Rebecca Mason '13 - Remarks to Graduates

May 19, 2013

The word “familiar” is defined by the Oxford English Dictionary as, “well known from long or close association.”

President Fox, Trustees, faculty, parents and my fellow graduates. Welcome and thank-you.

Before we head out into unfamiliar territory, I want to take this last moment to touch on what’s familiar…

Harry Potter. We grew up with Harry, Ron, and Hermione. If you didn’t read the books, you saw the movies. There was no escaping this story and therefore, it became familiar. Who remembers that day when they walked in the door and their acceptance letter from St. Lawrence was on the table? Sound familiar? Or when we arrived here, dragging our things and we were sorted in to our FYPs where we lived with like-minded people and tried to win the FYP cup at the end of the year. Sound familiar?  And we may not have owls, but we do have The Hoot.

Yes, that wonderful warm feeling of hearing something familiar.

I want to take this moment to pull from the great story of our childhood three great lessons.

Lesson One: We may be strong on our own, but much stronger with friends. There is no doubt that the Harry Potter series is all about friendship. Harry Potter as an individual was capable of so much, but time after time he was shown how much stronger he was with friends. Do you think he would have made it to the sorcerer’s stone without Ron’s chess skills, and Hermione’s ability to solve the potion riddle? No. Do you think we could have made it through these four years without the support of our friends? Absolutely not. Dumbledor once said, “We are only as strong as we are united, as weak as we are divided… We can fight only by showing an equally strong bond of friendship and trust.”[i]  Sound familiar?

Lesson Two: There’s nothing wrong with muggle-borns. Harry Potter’s most intelligent character, Hermione Granger had muggle parents and although purebred families looked down on her, she was just as good as any other witch or wizard. As readers, we soon forgot about Hermione’s bloodlines, family ties, and heritage. She was beloved for her intelligence and loyalty. As we sit here as graduates, we have spent our four years becoming friends with people who were once unfamiliar, and learned to live with fellow students that first seemed so different from ourselves. We all came from different places, different stories, and yet we find familiarity at St. Lawrence, here, together.

And finally, Lesson Three: You can influence the sorting hat. I’m sure there have been times where we have slumped down in the seat and let someone else tell us what he or she sees for us and sends us off to that direction. In Harry Potter, the sorting hat was put on the new students and determined in which house they were best suited to live. For Harry, the hat was going to put him in Slytherin house because the hat felt he had the characteristics to succeed there. However, Harry kept whispering under his breath “Not Slytherin. Not Slytherin.” The sorting hat’s mind was soon changed and he sent Harry to Gryffindor… Although some of us may not have majored in what our parents wanted or did not end up playing for the varsity team as our family had dreamed, we made different choices on which to capitalize and grew into the people we were meant to become. “It is our choices that show what we truly are, far more than our abilities.”[ii]  Sound familiar?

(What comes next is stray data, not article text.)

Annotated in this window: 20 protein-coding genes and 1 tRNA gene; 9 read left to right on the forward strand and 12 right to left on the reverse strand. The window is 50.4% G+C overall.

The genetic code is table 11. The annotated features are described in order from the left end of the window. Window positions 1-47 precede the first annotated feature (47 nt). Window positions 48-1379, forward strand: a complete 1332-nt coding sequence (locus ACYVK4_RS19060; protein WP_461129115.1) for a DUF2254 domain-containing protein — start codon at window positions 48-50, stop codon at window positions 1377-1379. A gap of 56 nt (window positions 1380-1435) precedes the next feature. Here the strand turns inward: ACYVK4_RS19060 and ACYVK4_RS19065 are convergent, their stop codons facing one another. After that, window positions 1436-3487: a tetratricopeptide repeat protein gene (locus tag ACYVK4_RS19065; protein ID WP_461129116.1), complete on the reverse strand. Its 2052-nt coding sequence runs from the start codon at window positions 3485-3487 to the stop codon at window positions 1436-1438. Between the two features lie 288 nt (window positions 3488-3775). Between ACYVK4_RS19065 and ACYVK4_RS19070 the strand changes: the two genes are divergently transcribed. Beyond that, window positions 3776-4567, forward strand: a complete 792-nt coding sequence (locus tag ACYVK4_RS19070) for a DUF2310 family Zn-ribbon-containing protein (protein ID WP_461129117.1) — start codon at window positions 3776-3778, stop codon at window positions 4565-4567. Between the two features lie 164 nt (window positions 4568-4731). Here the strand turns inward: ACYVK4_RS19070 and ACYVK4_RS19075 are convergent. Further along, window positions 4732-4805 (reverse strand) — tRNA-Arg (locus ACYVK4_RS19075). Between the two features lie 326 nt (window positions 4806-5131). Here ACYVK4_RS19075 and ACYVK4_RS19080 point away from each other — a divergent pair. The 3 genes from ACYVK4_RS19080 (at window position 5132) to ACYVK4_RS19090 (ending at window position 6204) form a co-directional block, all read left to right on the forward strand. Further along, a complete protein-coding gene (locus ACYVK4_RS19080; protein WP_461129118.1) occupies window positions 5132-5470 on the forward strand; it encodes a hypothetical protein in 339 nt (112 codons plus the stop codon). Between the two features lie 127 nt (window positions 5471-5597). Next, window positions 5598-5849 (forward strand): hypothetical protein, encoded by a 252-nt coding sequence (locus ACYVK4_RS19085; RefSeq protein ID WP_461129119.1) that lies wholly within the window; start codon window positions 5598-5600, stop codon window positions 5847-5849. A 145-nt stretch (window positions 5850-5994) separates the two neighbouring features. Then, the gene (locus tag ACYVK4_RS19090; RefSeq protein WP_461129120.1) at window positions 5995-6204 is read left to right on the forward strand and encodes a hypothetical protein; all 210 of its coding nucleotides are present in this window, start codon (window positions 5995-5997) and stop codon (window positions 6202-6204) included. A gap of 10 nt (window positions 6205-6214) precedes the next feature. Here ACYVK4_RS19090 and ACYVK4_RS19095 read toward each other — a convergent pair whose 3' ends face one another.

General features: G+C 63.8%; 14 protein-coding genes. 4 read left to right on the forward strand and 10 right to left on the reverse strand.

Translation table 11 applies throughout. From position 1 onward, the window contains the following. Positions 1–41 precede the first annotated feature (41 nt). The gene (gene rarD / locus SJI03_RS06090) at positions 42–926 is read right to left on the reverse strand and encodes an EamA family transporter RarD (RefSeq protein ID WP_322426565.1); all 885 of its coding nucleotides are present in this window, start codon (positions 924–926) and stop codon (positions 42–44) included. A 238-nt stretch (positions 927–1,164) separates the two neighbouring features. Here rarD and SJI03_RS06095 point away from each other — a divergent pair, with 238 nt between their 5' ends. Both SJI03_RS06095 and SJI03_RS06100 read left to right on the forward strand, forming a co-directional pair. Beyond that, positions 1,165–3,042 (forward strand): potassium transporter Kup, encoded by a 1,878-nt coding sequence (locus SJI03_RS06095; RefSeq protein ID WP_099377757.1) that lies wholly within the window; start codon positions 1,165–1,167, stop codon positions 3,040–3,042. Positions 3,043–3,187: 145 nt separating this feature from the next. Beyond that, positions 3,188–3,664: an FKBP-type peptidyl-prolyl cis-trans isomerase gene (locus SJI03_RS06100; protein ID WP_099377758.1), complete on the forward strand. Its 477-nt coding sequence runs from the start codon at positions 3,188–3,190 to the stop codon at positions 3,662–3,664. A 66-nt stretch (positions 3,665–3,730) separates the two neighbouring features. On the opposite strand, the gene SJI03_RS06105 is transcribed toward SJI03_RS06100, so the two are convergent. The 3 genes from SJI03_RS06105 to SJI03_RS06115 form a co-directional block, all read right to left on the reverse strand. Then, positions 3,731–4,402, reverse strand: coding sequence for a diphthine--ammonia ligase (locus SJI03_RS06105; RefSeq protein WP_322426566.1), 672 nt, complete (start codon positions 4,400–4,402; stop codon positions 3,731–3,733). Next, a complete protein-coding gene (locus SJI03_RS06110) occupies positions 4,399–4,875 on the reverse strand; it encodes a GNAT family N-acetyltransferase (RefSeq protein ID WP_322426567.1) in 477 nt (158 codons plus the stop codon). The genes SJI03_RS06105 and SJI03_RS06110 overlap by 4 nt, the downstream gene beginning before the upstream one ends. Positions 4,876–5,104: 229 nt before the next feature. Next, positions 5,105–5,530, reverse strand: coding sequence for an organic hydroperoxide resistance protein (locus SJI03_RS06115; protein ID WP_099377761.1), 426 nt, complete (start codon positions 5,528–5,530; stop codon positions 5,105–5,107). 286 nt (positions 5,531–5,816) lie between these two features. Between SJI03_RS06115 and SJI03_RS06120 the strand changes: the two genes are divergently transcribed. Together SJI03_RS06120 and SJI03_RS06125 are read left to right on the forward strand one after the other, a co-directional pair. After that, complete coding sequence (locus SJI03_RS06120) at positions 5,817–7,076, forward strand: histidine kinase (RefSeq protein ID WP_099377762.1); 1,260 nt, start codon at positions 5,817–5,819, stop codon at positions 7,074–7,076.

For the past four years, St. Lawrence has been our home away from home. We have been incubating in its warmth, nurture, and its familiarity. We are familiar with the lunch hour chaos, the still unknown calorie count of a pub cookie, Sunday Sundae, 7-month winters, and quesadillas taking forever to make. We are familiar with the traditions: Chapel bells ringing at 5, clapping when someone drops a cup in Dana, and the Moustache ride. We’re familiar with the annual events: Spring Fest, Dance Ensemble, playing Clarkson, and senior streaking (even if we did go a little early, sorry President Fox)… And of course, the familiar St. Lawrence successes, our sports teams winning Liberty Leagues, Laurentians winning the Kenya elections, Grace Potter, Kick-it-for-Claire, Run4Boston... 

St. Lawrence is familiar. It’s familiar like the cold days of winter, scarlet and brown, like a childhood book, and like a love song, baby on repeat, peat, peat, peat…

But now we are headed to unfamiliarity and perhaps we will come back and visit to be reminded of what familiar feels like. However, the sense of unfamiliarity means now is the time to chase adventures, live on ramen, and do what scares us. We are heading in to the unfamiliar, new cities, new schools, and new jobs. Some of us are heading to grad school for PHDs, medical degrees, and environmental sustainability. Some of us are taking up jobs in journalism, music, finance, and teaching. I’m moving to L.A., Sara to D.C., Michael to Salt Lake, Martina to Florida, Brian to Boston, and Mary to Chicago. This next step is unfamiliar.

But just as Harry Potter had no idea what he was getting in to, we shall quickly make this next phase our next home. We will drag our trunks onto trains and get off at our next stop. Our next phase holds great adventures, more education, and new people. Like a Saturday night at the Tick Tock begs for a story, our life from this day on will be full of new plot lines, characters, and heroic anecdotes.

St. Lawrence class of 2013, let’s do this!

[i] J. K. Rowling, Harry Potter and the Goblet of Fire, (U.S.A.: Scholastic, 2000), 723.

[ii] J. K. Rowling, Harry Potter and the Chamber of Secrets, (U.S.A.: Scholastic, 1998), 333.